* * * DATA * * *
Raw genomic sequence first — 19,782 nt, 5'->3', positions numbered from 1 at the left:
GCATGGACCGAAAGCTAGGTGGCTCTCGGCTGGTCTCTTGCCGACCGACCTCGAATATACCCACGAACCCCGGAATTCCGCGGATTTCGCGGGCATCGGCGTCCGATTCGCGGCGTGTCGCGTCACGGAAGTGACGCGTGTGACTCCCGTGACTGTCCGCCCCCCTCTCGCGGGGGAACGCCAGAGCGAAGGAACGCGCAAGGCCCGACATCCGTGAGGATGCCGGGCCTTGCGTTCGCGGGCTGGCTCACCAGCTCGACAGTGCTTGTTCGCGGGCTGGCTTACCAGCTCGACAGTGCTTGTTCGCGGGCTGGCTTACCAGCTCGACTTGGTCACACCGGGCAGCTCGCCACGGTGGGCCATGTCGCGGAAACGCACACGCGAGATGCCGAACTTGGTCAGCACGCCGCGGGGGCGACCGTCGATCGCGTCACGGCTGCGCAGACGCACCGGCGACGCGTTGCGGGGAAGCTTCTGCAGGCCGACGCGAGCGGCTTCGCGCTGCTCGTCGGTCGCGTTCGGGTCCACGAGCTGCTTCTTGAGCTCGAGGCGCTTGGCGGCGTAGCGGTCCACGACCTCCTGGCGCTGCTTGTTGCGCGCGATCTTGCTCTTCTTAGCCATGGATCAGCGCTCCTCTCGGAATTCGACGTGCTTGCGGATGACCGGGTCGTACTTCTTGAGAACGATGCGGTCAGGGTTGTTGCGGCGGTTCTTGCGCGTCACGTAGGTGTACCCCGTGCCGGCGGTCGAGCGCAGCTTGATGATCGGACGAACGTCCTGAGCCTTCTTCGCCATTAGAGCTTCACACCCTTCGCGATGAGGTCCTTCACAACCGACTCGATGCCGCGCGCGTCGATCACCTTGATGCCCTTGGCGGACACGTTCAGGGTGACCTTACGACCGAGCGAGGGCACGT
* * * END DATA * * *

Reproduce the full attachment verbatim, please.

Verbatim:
Raw genomic sequence first — 19,782 nt, 5'->3', positions numbered from 1 at the left:
GCATGGACCGAAAGCTAGGTGGCTCTCGGCTGGTCTCTTGCCGACCGACCTCGAATATACCCACGAACCCCGGAATTCCGCGGATTTCGCGGGCATCGGCGTCCGATTCGCGGCGTGTCGCGTCACGGAAGTGACGCGTGTGACTCCCGTGACTGTCCGCCCCCCTCTCGCGGGGGAACGCCAGAGCGAAGGAACGCGCAAGGCCCGACATCCGTGAGGATGCCGGGCCTTGCGTTCGCGGGCTGGCTCACCAGCTCGACAGTGCTTGTTCGCGGGCTGGCTTACCAGCTCGACAGTGCTTGTTCGCGGGCTGGCTTACCAGCTCGACTTGGTCACACCGGGCAGCTCGCCACGGTGGGCCATGTCGCGGAAACGCACACGCGAGATGCCGAACTTGGTCAGCACGCCGCGGGGGCGACCGTCGATCGCGTCACGGCTGCGCAGACGCACCGGCGACGCGTTGCGGGGAAGCTTCTGCAGGCCGACGCGAGCGGCTTCGCGCTGCTCGTCGGTCGCGTTCGGGTCCACGAGCTGCTTCTTGAGCTCGAGGCGCTTGGCGGCGTAGCGGTCCACGACCTCCTGGCGCTGCTTGTTGCGCGCGATCTTGCTCTTCTTAGCCATGGATCAGCGCTCCTCTCGGAATTCGACGTGCTTGCGGATGACCGGGTCGTACTTCTTGAGAACGATGCGGTCAGGGTTGTTGCGGCGGTTCTTGCGCGTCACGTAGGTGTACCCCGTGCCGGCGGTCGAGCGCAGCTTGATGATCGGACGAACGTCCTGAGCCTTCTTCGCCATTAGAGCTTCACACCCTTCGCGATGAGGTCCTTCACAACCGACTCGATGCCGCGCGCGTCGATCACCTTGATGCCCTTGGCGGACACGTTCAGGGTGACCTTACGACCGAGCGAGGGCACGT